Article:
Reunions

When I was elected president of my 1984 high school senior class, I thought it was a real honor. What I didn’t realize was that the title carried with it the lifetime task of organizing a class reunion every so often. I had a nice ten-year cycle going (a ten-year reunion and a twenty-year reunion) until this year. That’s when some in my class started calling for a twenty-five year reunion. As soon as the talk started, I knew I was in trouble. Have you ever just known that something was inevitable? That was how I felt about the reunion. There was a sinking feeling in my gut that told me these people weren’t going to let this go.That’s why I didn’t put up much of a fight to stay on the ten-year cycle. 

We are now well into the process of organizing the reunion, and I’ve noticed something interesting. Some of my classmates who didn’t excel at all in high school have gone on to live accomplished, productive, in some cases even prolific, lives. They’ve got solid marriages, great kids, good-paying jobs, and beautiful homes. In short, it’s obvious that these people didn’t just get older, they got better.     

Spiritually speaking, I wish this same thing could be said of every Christian. The ranks of Christianity are filled with far too many people who believed in Christ as Savior when they were young, went all out for Him for a while, but then burned out somewhere along the way.They used to faithfully attend church, but now they stay home. They used to study the Bible, but now they watch more television. They used to pray fervent prayers, but now they only talk to other people. They used to witness, but now they keep their mouths shut. They’re not becoming better Christians, just older ones. When someone asks them about their walk with Christ, they start off their answer with something like, “Oh, there was a time when I…” They speak in the past tense. They major on things they did for Christ years ago. They have so precious little to report concerning their present walk. It’s all very sad.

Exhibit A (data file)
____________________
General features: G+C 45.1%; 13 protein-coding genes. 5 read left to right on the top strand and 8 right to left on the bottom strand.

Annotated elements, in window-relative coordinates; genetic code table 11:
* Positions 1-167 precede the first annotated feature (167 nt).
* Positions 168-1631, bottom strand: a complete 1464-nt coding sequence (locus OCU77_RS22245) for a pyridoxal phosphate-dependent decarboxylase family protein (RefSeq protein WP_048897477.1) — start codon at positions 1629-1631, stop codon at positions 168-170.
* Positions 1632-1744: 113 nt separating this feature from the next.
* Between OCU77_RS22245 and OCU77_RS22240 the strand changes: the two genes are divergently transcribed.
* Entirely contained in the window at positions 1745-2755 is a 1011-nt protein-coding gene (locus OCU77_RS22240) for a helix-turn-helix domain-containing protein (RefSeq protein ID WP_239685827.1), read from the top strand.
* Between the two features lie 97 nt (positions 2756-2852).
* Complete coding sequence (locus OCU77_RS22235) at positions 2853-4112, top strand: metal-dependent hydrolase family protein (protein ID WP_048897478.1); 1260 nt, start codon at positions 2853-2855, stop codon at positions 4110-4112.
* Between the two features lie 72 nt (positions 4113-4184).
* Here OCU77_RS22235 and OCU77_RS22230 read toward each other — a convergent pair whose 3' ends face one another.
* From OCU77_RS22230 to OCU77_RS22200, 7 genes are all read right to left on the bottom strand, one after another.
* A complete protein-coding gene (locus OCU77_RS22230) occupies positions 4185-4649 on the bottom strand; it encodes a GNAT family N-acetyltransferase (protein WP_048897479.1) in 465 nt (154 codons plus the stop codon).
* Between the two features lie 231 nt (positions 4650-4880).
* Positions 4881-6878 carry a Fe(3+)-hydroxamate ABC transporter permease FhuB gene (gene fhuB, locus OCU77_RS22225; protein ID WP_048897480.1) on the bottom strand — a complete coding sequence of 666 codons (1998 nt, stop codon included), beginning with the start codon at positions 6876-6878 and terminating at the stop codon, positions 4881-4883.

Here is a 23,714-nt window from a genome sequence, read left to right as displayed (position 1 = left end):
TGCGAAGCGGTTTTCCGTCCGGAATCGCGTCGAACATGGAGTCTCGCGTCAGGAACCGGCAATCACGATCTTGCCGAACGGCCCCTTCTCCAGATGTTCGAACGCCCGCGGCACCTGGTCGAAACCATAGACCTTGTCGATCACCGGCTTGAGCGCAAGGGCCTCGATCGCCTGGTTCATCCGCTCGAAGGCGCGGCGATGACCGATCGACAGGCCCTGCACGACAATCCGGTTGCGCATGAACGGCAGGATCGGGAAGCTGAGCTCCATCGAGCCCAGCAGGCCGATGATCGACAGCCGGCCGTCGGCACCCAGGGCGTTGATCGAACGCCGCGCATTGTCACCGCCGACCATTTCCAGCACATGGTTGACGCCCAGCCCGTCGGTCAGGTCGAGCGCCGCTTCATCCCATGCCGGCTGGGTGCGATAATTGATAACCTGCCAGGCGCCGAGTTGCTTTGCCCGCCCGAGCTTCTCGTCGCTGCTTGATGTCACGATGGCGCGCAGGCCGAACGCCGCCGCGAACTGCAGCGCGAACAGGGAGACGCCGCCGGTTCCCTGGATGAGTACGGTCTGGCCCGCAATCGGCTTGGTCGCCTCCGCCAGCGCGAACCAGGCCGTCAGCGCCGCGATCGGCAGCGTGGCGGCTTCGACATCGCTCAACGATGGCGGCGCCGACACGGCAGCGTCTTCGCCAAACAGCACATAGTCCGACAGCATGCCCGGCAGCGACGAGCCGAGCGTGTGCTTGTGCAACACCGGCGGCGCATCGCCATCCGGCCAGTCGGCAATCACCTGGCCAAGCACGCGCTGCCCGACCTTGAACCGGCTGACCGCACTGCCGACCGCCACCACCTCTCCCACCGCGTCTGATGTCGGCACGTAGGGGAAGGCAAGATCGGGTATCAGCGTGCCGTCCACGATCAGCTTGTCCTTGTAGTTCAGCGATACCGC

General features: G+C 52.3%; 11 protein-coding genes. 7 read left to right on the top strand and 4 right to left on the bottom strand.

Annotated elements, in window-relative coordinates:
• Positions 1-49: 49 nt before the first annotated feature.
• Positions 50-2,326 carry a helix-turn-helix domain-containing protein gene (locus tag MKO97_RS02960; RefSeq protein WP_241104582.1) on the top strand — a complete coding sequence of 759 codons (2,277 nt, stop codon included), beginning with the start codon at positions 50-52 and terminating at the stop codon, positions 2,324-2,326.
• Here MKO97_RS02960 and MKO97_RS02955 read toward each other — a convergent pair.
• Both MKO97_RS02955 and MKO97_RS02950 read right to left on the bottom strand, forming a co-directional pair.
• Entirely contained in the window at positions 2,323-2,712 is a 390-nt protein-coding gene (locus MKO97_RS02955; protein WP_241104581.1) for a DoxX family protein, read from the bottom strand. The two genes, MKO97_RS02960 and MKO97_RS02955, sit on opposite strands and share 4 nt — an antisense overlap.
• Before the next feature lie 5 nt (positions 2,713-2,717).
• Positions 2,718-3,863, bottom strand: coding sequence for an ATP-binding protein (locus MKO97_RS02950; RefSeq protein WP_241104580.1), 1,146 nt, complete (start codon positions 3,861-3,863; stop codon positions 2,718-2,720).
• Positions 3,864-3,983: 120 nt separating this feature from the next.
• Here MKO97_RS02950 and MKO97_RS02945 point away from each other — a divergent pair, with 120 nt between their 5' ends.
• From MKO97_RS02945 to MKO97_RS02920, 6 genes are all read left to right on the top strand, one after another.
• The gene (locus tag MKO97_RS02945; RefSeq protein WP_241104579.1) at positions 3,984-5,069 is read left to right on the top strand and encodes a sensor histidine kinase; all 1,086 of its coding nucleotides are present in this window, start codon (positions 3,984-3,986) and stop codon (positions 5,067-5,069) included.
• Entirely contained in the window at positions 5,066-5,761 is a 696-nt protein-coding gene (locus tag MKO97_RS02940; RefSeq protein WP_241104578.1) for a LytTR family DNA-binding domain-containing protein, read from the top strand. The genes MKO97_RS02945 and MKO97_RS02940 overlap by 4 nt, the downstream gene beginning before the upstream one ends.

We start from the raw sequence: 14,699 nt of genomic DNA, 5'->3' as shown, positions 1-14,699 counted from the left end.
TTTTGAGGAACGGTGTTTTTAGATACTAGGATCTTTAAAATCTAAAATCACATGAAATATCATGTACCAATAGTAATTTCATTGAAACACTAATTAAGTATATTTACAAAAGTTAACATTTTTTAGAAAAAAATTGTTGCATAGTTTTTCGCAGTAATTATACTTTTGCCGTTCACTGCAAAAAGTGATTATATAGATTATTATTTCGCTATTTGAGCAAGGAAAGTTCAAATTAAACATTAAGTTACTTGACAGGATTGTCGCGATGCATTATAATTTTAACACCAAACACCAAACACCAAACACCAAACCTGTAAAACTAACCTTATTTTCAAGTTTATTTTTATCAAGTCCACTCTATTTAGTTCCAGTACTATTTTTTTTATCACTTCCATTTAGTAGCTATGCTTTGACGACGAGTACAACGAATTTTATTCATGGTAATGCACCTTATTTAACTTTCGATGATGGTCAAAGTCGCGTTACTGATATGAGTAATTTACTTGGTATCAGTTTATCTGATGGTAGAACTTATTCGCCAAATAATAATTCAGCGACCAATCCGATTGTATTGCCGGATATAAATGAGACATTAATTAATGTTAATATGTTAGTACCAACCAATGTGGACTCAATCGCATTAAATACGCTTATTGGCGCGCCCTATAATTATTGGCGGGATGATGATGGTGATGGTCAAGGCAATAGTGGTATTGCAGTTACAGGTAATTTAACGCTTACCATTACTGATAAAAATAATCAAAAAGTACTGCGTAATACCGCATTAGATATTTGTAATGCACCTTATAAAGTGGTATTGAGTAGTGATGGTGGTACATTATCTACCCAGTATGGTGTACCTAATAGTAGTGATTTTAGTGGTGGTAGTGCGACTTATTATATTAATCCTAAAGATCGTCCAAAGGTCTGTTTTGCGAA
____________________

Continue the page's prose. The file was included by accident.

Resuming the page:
I wonder, what reunion are you up to with Christ? Has it been five years since your salvation experience? Has it been seven, ten, sixteen, twenty, or twenty-five? Has it been more? Well, whatever reunion you are on, does it find you better than your last reunion? Are you growing? Are you learning? Are you maturing? Are you a deeper Christian this year than you were last year? If not, you need to take a hard look in the mirror and figure out what happened. Don’t be like the old artist who stood staring at a painting he had done when he was young. A friend said to him, “With all the experience you’ve gained over the years, I suppose that you now feel a degree of shame over this piece.” The artist replied, “Yes, I do feel shame, but it is the shame of having never fulfilled the promise I once showed.”  

Christian, I don’t know what promise you once showed in your walk with Christ. Neither do I know where you are in that walk right now. But what I do know is that reunions keep rolling around and each one brings with it a fresh chance to show improvement. If you didn’t impress at your spiritual two-year reunion, you can start doing the things necessary to dazzle at your three-year. If you’ve already bombed out on your thirteenth, you can change your ways and set your sights on your fourteenth. You get the idea. There is still time to improve. There is still time to better yourself. Get to work at becoming more like Christ. Discipleship is not a sprint; it’s a marathon. And there is still time for you to join in the race.

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